One in a million? Tell it to the Feds. . .
Hate crimes against disabled people are in a class of their own — one far larger than most law-enforcement agencies acknowledge

By Kathleen Maclay, Public Affairs


anna moore, mushroom

Hate-crimes researcher Mark Sherry with his service dog, Wally
Peg Skorpinski photo

22 January 2003 | Disabled people comprise one-fifth of the population in the United States. Yet, according to FBI statistics, they have “just one chance in a million” of being the target of a hate crime in any single year.

Berkeley researcher Mark Sherry, author of a new report, “Don’t Ask, Tell or Respond: Silent Acceptance of Disability Hate Crimes,” says those numbers are ludicrously low. Inspired by the song “Mister Cellophane” from the hit musical (and current hit movie) “Chicago,” he calls hate crimes against disabled people “cellophane crimes.”

“People walk right through them, look right through them, and never know they’re there,” says Sherry, the Ed Roberts Post-Doctoral Fellow in Berkeley’s fledgling Disabilities Studies program.

‘Virtually unreported’
Under the Hate Crime Statistics Act of 1990, the FBI has been required since 1997 to collect data on disability hate crimes. The bureau reports that, of 44,265 hate crimes recorded from 1997-2001, some 133 — less than one-half of one percent — were committed against disabled people.

Despite research that reflects both a high level of disability discrimination and a high rate of crime against the disabled, says Sherry, disability hate crimes are underreported. The voluntary nature of the reporting and the varying time limits for reporting further cloud the issue, he says.

Sherry also found that police and prosecutors often abandon the hate crime element in a case and instead call it vandalism, assault, or theft. He says police may doubt they can prove the offender discriminated in the selection of his or her disabled victim — and so instead file charges for an accompanying crime, such as assault.

Also, Sherry says, police may not consider a crime victim’s disability as significant as other descriptors. For example, few news reports of the slaying of a young black man in Texas by dragging him behind a pickup truck mentioned that James Byrd also was disabled, Sherry says.

Some disability hate crimes aren’t reported by victims because of the victim’s physical need for a third party to relay the information to authorities. Others aren’t reported because the perpetrator is a caregiver upon whom the victim depends. Sometimes police never learn about the crimes because victims consciously or unconsciously ignore the evidence of a hate crime, Sherry says.

Among disabled people, he says, hate crimes are often mislabeled “abuse” and dealt with through counseling as opposed to criminal prosecution.

In sum, says Jack Glaser, assistant professor at the Goldman School of Public Policy, “the disparity between reporting disability hate crimes and other crimes is staggering. According to Mark’s analysis, disability hate crimes are not just underreported, they are virtually unreported. The number of media stories about them outnumber the statistics.”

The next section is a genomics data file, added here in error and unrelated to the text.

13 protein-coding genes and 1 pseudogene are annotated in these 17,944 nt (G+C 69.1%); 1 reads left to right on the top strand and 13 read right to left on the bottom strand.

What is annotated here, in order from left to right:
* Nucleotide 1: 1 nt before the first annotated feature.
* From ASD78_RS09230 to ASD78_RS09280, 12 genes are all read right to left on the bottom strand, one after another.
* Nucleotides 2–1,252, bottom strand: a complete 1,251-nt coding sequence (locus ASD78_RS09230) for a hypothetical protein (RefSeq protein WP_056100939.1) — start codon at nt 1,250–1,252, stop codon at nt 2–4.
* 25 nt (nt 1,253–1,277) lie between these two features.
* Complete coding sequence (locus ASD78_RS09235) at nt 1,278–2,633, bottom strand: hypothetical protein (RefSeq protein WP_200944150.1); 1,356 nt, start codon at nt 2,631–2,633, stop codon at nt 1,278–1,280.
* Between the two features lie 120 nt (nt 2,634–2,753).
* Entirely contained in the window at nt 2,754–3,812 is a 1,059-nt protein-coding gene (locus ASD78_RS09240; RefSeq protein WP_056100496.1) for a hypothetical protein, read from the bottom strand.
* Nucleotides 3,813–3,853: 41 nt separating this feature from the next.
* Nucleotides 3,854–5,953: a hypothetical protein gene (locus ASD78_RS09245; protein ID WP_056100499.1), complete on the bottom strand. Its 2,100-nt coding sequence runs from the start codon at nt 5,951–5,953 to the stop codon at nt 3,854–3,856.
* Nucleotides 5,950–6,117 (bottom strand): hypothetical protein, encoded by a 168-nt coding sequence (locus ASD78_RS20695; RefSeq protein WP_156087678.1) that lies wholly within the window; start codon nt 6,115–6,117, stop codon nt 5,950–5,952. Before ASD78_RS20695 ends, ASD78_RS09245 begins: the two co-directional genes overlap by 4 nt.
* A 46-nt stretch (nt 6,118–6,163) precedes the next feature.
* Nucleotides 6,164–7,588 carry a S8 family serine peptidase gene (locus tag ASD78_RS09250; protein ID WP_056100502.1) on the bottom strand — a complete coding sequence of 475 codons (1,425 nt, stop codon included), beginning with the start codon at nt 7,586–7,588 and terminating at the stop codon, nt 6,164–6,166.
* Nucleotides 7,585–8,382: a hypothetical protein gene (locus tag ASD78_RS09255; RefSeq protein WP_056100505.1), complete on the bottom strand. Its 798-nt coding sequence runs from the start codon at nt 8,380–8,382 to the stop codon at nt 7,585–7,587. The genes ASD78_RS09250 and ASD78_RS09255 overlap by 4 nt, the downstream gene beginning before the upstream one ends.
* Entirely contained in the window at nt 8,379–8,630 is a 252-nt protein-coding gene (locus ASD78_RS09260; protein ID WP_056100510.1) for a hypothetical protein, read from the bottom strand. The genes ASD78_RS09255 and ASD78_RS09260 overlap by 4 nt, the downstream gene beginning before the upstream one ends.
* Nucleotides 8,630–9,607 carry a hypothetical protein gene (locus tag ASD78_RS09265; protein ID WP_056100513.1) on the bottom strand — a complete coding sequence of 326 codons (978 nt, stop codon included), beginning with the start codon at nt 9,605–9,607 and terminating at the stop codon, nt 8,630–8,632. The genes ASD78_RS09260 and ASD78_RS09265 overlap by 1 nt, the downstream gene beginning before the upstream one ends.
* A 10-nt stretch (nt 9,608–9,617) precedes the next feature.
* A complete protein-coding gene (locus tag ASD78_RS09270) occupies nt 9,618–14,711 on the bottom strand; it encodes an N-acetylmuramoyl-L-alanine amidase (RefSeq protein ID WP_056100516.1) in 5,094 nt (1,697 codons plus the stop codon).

Low rates of prosecution
Yet, whatever the numbers, these crimes are quite serious and tend to be particularly violent, says Sherry, with 43 percent of the recorded crimes against disabled people from 1997-2001 involving simple assault. Hate-crime victims are three times more likely to require hospitalization than the victim of a non-bias crime, Sherry adds.

He reports that while all but five states have hate crime laws, only 23 (including California) provide penalties for disability hate crimes. Federal hate-crime statutes do not include crimes against the disabled, and a proposal to expand the federal definition to include disabled peple stalled in the U.S. Senate earlier this year.

Hate crimes in general, says Sherry, suffer from “a notoriously low rate of prosecution and conviction.” Even in Boston, considered a national model for hate-crime investigations, 85 percent of offenders in 452 hate crimes between 1983 and 1987 were not arrested, and a third of those arrested had their charges dropped.

And the prosecution history for disability hate crimes in particular? A grand total of one case: that of a cognitively disabled New Jersey man who was kidnapped, attacked, and abandoned in a forest in 1999.

A former labor historian, Sherry, who earned his Ph.D. in disability studies at Australia’s University of Queensland in 2002, is currently teaching a course on campus focusing on disability, identity, and social movements. He became acutely aware of disability bias when he was disabled after being run over by a car in 1992; he has spent the last decade recovering from extensive injuries and undergoing numerous surgeries.

“That gave me a chance to reflect on the way disability is understood in our society,” he says. While a disabled person generally is viewed as someone who has undergone a personal tragedy, Sherry says he discovered that the disabled are “struggling for better lives and often facing some pretty significant barriers like abuse, discriminatory attitudes, and inaccessible resources.”


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